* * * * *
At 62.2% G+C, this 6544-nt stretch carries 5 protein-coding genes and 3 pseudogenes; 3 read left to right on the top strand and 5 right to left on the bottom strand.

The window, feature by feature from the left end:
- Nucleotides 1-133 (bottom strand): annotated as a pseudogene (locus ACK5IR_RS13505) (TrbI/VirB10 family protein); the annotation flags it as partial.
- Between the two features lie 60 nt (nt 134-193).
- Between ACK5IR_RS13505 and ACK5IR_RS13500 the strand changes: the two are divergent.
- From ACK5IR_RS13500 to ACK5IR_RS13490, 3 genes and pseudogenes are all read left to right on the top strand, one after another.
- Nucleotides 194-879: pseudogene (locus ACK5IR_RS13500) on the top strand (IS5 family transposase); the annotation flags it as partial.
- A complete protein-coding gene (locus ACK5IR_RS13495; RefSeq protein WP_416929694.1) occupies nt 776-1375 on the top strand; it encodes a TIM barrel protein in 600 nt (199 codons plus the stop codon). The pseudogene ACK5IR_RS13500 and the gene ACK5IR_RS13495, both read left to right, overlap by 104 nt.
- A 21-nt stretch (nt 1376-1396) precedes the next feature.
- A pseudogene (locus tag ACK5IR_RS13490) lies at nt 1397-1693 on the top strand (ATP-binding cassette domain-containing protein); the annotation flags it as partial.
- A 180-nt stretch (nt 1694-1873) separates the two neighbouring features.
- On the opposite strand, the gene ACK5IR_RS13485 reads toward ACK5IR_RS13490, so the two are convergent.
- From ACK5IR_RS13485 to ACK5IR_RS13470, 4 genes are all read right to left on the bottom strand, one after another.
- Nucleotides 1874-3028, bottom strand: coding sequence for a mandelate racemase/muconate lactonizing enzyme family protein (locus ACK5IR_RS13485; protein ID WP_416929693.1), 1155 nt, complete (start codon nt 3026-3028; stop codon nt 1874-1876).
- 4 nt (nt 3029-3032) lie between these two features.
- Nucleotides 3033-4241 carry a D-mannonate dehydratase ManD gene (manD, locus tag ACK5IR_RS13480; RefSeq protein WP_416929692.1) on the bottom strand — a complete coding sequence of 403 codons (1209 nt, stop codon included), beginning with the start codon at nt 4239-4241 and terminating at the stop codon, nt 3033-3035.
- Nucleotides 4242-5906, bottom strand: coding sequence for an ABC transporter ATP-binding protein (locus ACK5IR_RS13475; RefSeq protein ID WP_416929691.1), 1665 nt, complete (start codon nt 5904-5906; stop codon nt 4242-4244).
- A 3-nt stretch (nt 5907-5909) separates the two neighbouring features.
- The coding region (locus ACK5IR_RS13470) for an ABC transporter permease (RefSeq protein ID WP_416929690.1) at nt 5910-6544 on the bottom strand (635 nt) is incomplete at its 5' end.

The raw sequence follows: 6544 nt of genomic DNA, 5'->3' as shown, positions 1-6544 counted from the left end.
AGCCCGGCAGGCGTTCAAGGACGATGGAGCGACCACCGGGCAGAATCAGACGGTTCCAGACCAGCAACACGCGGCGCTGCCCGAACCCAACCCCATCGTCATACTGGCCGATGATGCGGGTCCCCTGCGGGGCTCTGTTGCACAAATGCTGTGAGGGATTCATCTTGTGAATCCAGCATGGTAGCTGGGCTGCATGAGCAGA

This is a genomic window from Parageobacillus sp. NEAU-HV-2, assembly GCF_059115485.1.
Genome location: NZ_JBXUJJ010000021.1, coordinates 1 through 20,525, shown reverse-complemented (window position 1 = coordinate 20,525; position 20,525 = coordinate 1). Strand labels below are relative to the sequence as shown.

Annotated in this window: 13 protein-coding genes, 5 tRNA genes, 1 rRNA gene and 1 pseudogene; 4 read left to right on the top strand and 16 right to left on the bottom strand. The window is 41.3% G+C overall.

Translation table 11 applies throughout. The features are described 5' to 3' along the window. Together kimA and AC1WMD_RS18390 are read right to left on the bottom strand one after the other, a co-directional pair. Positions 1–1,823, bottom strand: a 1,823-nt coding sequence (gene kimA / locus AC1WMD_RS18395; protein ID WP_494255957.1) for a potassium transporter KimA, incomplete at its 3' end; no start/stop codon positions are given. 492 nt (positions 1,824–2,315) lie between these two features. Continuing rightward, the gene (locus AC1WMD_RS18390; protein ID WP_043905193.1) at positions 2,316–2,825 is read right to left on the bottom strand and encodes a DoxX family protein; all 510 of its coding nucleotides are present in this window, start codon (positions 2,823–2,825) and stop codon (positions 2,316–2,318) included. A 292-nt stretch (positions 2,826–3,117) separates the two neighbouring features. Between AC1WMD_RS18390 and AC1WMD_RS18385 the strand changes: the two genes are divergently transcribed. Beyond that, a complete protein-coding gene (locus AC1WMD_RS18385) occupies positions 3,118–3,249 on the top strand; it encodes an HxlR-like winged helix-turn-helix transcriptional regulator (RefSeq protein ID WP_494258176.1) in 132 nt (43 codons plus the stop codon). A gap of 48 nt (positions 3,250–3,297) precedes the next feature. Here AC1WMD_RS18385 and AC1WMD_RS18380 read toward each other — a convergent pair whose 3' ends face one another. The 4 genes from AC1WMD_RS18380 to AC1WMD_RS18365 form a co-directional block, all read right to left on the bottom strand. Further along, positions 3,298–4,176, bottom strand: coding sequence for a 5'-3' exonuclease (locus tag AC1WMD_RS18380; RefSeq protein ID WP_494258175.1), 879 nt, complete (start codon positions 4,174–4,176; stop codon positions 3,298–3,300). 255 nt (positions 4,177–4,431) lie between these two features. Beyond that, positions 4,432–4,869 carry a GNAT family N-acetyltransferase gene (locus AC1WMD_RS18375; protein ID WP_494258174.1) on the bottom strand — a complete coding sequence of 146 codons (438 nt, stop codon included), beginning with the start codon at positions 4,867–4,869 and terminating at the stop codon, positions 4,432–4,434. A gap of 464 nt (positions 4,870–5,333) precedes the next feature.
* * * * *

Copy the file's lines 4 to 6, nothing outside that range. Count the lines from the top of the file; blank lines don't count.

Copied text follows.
- Between the two features lie 60 nt (nt 134-193).
- Between ACK5IR_RS13505 and ACK5IR_RS13500 the strand changes: the two are divergent.
- From ACK5IR_RS13500 to ACK5IR_RS13490, 3 genes and pseudogenes are all read left to right on the top strand, one after another.